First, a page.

Judge curbs Polish informers law

Poland’s constitutional ­tribunal on Friday partially struck down a so-called ­lustration law which forced people to confess whether they had been informants for the communist era secret police.

Jerzy Stepien, the tribunal’s presiding judge, said the law’s scope had been too wide and that lustration should only apply to senior officials. “Lustration cannot be used to punish people or as a form of revenge,” he said.

The court’s decision is a blow for the conservative Law and Justice party government, which pushed through the law in a campaign to root out ex-communist influence from public life.

Lech Kaczynski, Poland’s president, this week said that if the law was ruled unconstitutional, the government would make thousands of secret police files public. There are serious doubts as to the reliability of the files, which have been found to be fictional in several recent high-profile cases.

After learning of the tribunal’s ruling, Mr Kaczynski said: “This isn’t over.”

The law had dramatically widened the scope of lustration, which until now had been reserved for senior public officials.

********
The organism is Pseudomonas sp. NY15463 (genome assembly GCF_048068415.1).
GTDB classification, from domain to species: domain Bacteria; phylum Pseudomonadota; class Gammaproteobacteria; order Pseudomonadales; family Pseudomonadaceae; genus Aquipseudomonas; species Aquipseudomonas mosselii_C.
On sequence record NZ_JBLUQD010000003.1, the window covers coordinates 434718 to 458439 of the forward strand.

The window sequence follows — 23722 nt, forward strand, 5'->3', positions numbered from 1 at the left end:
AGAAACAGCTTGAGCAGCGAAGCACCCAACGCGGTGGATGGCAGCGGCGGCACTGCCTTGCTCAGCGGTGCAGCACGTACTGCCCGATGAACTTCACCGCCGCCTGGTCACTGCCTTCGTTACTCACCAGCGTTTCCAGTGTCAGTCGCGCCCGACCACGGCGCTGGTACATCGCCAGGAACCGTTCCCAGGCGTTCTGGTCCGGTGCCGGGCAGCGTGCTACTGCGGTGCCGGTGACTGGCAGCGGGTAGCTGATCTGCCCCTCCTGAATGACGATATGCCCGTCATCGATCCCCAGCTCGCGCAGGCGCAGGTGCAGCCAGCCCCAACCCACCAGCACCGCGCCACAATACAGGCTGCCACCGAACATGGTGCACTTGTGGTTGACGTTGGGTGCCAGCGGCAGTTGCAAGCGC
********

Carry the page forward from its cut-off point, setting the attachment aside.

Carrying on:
It covered journalists, local and national politicians, lawyers, directors of public and private schools, board members and managers of publicly listed companies, and university professors born before August 1, 1972 – by some estimates as many as 700,000 people.

Most of those to whom the law applied had until May 15 to file statements on whether they had been informants. Those who failed to do so on time, or who lied, faced a 10-year ban from public office.

One of the highest profile victims was Bronislaw Geremek, a European MP, former foreign minister as well as an anti-communist Solidarity labour union activist, who refused to file a lustration declaration, leading the government to conclude he had lost his seat.

Poland has long grappled with the messy transition from communism, the result of a negotiated settlement 1989 that left many communists in public life while others made a swift transition to become part of the new business elite.

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